Iron rust is caused by electrolytic action between the various constituents of iron or steel in the presence of moisture and impurities. It is a continuous process; a coating of rust does not protect the metal underneath.
The principal requirements of a rust-prevention process as applied to automobiles, aircraft and other machined and hardened parts are that it
Prevent rusting under normal use
Prevent the spreading of rust
Make no change in dimensions or fits
Make no alterations in physical properties
Be permanent for the life of the part
Be easy and quick of application
Be commercially practicable as to cost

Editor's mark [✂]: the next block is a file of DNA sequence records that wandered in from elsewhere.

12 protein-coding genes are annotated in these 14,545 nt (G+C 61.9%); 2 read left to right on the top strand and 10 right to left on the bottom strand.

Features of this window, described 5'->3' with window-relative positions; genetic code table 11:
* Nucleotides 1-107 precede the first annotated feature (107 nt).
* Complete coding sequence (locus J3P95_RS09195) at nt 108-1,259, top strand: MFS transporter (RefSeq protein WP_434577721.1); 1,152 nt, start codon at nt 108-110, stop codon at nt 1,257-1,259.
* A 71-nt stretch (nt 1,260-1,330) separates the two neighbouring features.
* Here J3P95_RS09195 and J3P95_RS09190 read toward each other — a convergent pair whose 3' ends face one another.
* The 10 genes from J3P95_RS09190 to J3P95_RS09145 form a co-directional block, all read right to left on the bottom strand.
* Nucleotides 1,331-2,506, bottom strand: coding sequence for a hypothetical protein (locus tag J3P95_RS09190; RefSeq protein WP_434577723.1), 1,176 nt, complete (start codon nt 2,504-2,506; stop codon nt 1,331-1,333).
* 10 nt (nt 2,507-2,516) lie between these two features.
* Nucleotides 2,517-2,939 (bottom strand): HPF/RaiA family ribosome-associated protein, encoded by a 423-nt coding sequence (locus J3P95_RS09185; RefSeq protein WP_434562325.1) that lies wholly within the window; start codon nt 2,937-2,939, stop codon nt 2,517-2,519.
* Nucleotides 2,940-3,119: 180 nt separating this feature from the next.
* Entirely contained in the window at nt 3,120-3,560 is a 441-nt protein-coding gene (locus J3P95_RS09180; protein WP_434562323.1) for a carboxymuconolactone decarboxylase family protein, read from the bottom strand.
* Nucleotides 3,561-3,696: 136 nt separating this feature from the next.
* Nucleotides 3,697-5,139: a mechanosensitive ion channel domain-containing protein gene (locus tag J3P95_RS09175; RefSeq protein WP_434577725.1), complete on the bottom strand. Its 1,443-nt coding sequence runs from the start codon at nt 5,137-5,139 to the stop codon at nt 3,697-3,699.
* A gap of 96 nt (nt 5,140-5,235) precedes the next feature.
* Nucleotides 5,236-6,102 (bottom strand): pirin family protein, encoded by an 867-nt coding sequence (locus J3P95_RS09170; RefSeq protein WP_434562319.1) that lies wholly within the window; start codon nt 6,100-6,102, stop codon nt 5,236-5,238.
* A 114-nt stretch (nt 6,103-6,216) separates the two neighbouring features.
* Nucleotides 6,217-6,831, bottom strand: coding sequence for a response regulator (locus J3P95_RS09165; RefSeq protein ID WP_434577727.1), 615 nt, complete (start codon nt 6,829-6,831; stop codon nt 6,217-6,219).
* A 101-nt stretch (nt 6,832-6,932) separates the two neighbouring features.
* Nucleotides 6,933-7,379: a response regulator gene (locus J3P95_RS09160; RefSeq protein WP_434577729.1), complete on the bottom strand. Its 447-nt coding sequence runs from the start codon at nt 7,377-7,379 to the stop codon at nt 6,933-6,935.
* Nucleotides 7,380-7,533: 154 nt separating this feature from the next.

Of the most familiar rust-proofing processes, the cold, the hot and the high-temperature, the last is eliminated by requirements (3) and (4), while the cold processes and also japanning are eliminated by (2), (3) and (5). There remain three hot processes, the Parker, the Coslett and the Guerini. These are discussed and compared in detail for a great variety of applications. It is not to be expected that any one process will meet all requirements. The engineer must select the one best adapted to the requirements of each machine or part.